Reduction

The material related to reduction is expressed in the form of problems.

1.     Take a number that is expressed as a whole number plus a fraction and express it as a fraction, i.e. express a mixed number as a fraction.

The numerator in the expression is found by multiplying the denominator in the fraction by the whole number and adding it to the numerator.

2.     Reduce a given fraction to its lowest terms.

This is done by finding the greatest common divisor between the numerator and denominator. Then divide the numerator and denominator by this number.

3.     Reduce a mixed fraction to a simple fraction.

There are two cases. When the mixed fraction is composed of fractions, invert the fraction in the denominator. Multiply two numerators together and multiply the two denominators together. When the mixed fraction is composed of mixed numbers, express the mixed numbers as fractions and proceed as in the first case.

4.     Reduce a compound fraction to an equivalent simple one.

Reduce all the numbers, be they fractions or mixed fractions, to simple fractions. Then multiply the numerators together and the denominators together.

5.     Reduce any number or fraction to a fraction that shall have any proposed denominator.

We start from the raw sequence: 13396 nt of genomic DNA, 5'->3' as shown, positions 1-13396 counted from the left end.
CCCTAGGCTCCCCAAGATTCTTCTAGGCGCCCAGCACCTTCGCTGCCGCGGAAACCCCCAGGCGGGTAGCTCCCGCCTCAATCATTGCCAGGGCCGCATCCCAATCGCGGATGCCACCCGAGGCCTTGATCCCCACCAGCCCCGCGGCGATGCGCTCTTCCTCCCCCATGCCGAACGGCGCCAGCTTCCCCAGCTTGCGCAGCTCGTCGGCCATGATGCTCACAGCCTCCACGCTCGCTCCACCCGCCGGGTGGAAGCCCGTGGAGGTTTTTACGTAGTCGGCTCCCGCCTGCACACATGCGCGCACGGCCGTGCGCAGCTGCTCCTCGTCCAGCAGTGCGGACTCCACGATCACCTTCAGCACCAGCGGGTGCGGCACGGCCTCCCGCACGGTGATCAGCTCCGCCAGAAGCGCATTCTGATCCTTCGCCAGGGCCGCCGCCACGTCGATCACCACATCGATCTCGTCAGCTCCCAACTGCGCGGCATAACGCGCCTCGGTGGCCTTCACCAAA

Express the number as a fraction and multiply it by the proposed denominator.

6.     Reduce any number of fractions to equivalent simple fractions that have a common denominator.

Express all the fractions as simple fractions. Then multiply the numerator and denominator of each fraction by the denominators of the others.

7.     Any fraction in its lowest terms being given, to find a series of a simple fraction in terms still lower that shall each express the value of the given fraction as nearly as possible.

The phrase “in its lowest terms” means that the faction has been reduced to the point that the numerator and denominator are relatively prime. The solution is expressed as a continued fraction. To find the continued fraction, divide the numerator into the denominator. This yields a number plus a remainder. The remainder and its divisor is now a fraction. Repeat the procedure until the remaining fraction is 1 divided by some number.

No reason is given in the notebook for looking at continued fractions. It is just a numerical exercise.